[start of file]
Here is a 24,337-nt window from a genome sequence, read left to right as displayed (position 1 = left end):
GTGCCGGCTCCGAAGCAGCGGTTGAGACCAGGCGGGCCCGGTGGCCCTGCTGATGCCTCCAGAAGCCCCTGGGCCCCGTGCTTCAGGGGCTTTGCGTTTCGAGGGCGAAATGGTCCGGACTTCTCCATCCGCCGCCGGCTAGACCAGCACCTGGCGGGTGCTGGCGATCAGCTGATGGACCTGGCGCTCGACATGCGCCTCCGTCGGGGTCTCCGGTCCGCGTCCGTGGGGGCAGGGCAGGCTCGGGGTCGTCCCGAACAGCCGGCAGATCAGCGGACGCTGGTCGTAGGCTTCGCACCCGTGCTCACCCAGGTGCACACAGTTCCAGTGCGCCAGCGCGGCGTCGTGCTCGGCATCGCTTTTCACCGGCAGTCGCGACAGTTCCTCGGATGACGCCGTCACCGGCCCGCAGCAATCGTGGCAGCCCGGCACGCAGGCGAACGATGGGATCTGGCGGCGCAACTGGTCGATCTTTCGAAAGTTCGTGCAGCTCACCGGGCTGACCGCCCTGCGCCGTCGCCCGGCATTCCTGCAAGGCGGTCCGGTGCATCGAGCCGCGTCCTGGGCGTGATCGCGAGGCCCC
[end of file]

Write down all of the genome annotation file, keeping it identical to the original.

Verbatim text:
Here is a 24,337-nt window from a genome sequence, read left to right as displayed (position 1 = left end):
GTGCCGGCTCCGAAGCAGCGGTTGAGACCAGGCGGGCCCGGTGGCCCTGCTGATGCCTCCAGAAGCCCCTGGGCCCCGTGCTTCAGGGGCTTTGCGTTTCGAGGGCGAAATGGTCCGGACTTCTCCATCCGCCGCCGGCTAGACCAGCACCTGGCGGGTGCTGGCGATCAGCTGATGGACCTGGCGCTCGACATGCGCCTCCGTCGGGGTCTCCGGTCCGCGTCCGTGGGGGCAGGGCAGGCTCGGGGTCGTCCCGAACAGCCGGCAGATCAGCGGACGCTGGTCGTAGGCTTCGCACCCGTGCTCACCCAGGTGCACACAGTTCCAGTGCGCCAGCGCGGCGTCGTGCTCGGCATCGCTTTTCACCGGCAGTCGCGACAGTTCCTCGGATGACGCCGTCACCGGCCCGCAGCAATCGTGGCAGCCCGGCACGCAGGCGAACGATGGGATCTGGCGGCGCAACTGGTCGATCTTTCGAAAGTTCGTGCAGCTCACCGGGCTGACCGCCCTGCGCCGTCGCCCGGCATTCCTGCAAGGCGGTCCGGTGCATCGAGCCGCGTCCTGGGCGTGATCGCGAGGCCCC